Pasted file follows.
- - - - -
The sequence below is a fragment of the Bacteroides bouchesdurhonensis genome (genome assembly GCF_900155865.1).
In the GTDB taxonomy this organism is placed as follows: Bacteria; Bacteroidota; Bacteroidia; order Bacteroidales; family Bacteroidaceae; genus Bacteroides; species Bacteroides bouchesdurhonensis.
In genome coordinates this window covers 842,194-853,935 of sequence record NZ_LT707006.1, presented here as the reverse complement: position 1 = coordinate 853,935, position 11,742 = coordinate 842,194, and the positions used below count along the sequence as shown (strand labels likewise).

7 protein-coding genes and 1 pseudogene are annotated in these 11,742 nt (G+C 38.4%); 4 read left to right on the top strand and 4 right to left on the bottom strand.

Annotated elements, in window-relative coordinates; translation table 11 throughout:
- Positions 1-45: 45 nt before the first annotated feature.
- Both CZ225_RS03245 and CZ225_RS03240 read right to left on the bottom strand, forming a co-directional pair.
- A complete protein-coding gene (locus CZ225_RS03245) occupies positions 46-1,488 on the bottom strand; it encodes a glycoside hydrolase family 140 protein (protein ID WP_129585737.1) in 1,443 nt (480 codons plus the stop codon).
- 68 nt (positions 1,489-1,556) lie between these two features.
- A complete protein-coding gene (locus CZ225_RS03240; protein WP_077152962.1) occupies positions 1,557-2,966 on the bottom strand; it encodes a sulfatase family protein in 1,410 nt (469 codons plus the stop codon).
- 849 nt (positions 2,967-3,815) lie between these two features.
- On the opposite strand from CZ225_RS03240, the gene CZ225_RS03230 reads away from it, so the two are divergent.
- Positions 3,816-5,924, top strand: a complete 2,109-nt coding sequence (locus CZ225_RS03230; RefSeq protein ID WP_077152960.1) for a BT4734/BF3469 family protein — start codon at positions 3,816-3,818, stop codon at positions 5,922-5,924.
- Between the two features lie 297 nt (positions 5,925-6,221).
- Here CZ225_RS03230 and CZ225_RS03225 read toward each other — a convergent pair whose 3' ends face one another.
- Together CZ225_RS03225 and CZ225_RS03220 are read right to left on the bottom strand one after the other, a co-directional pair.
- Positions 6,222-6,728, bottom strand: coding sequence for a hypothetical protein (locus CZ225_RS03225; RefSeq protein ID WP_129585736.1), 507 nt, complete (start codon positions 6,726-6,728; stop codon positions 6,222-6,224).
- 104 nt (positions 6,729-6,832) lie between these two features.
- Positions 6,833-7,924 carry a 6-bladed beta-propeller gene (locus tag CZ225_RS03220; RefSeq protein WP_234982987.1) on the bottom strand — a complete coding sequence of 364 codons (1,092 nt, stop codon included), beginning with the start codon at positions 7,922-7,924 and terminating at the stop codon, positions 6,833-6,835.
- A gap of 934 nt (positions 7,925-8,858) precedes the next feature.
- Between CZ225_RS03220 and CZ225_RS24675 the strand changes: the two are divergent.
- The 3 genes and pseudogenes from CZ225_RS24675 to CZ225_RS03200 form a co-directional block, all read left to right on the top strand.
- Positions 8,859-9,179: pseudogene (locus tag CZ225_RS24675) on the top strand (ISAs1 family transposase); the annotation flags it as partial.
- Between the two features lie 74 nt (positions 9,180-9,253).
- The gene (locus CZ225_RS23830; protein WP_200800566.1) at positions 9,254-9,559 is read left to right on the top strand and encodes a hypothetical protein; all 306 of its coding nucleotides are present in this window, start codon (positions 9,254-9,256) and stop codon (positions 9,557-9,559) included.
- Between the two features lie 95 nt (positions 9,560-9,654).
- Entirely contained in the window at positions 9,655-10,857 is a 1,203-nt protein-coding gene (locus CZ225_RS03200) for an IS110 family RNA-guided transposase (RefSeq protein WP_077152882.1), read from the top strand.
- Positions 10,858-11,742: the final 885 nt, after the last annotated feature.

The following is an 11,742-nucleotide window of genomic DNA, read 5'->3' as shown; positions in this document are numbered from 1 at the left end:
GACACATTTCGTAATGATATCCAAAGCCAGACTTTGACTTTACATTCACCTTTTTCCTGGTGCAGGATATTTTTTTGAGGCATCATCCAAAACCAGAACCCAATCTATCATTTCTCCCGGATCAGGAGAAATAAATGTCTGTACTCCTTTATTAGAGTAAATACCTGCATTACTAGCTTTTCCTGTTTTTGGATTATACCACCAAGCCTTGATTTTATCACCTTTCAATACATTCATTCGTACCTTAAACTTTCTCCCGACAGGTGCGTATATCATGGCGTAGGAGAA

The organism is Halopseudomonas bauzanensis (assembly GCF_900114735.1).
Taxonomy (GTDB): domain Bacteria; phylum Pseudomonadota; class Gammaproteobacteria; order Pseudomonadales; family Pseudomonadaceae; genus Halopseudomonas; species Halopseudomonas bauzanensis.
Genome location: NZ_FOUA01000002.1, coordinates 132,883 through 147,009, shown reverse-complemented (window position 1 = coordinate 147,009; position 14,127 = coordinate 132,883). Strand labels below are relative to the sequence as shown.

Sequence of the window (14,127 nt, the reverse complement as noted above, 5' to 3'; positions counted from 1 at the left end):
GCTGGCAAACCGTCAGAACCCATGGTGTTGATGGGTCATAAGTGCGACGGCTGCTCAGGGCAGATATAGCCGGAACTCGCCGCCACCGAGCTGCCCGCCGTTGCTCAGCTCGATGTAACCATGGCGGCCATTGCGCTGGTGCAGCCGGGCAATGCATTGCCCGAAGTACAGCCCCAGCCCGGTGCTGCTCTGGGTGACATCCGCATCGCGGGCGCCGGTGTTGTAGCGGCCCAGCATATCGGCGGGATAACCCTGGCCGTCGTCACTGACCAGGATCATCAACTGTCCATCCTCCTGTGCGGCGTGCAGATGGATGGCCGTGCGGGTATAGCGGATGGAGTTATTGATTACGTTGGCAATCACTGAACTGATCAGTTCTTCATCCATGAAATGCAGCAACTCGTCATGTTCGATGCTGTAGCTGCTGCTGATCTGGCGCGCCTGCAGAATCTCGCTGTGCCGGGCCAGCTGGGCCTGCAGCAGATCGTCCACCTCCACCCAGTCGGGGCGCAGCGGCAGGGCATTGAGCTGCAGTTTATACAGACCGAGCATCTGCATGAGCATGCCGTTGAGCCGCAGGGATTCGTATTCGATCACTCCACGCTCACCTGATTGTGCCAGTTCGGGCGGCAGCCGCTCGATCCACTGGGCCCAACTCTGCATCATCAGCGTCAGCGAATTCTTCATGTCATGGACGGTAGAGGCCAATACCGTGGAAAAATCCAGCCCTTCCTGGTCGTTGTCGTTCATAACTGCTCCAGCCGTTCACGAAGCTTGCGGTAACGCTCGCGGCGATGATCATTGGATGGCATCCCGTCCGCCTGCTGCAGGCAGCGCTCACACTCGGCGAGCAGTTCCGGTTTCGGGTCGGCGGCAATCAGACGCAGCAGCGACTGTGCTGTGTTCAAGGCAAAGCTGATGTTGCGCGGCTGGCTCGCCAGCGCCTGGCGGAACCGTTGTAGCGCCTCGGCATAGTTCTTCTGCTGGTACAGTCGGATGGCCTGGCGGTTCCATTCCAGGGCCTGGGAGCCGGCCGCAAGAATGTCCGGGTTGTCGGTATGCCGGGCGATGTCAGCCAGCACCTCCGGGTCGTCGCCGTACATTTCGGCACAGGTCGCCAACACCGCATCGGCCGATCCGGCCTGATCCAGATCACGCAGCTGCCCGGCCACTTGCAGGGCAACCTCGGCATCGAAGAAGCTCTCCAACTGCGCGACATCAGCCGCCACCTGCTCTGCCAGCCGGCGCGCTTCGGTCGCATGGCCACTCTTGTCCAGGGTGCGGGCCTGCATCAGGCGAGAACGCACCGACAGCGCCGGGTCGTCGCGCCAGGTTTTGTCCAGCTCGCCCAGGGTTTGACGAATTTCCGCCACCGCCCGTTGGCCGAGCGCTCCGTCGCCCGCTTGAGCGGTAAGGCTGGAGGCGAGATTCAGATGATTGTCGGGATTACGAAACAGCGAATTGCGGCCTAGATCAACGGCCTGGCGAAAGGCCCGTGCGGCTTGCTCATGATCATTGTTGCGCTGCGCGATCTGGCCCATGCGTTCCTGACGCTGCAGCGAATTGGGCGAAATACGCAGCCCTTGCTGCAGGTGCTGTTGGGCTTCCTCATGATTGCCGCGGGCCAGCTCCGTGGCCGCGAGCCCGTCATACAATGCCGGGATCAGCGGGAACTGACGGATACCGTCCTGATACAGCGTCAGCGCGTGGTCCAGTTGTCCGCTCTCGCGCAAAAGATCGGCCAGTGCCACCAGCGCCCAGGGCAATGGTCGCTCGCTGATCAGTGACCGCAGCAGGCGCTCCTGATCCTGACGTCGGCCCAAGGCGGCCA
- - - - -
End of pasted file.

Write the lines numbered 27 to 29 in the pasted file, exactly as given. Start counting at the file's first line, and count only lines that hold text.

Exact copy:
- Entirely contained in the window at positions 9,655-10,857 is a 1,203-nt protein-coding gene (locus CZ225_RS03200) for an IS110 family RNA-guided transposase (RefSeq protein WP_077152882.1), read from the top strand.
- Positions 10,858-11,742: the final 885 nt, after the last annotated feature.

The following is an 11,742-nucleotide window of genomic DNA, read 5'->3' as shown; positions in this document are numbered from 1 at the left end: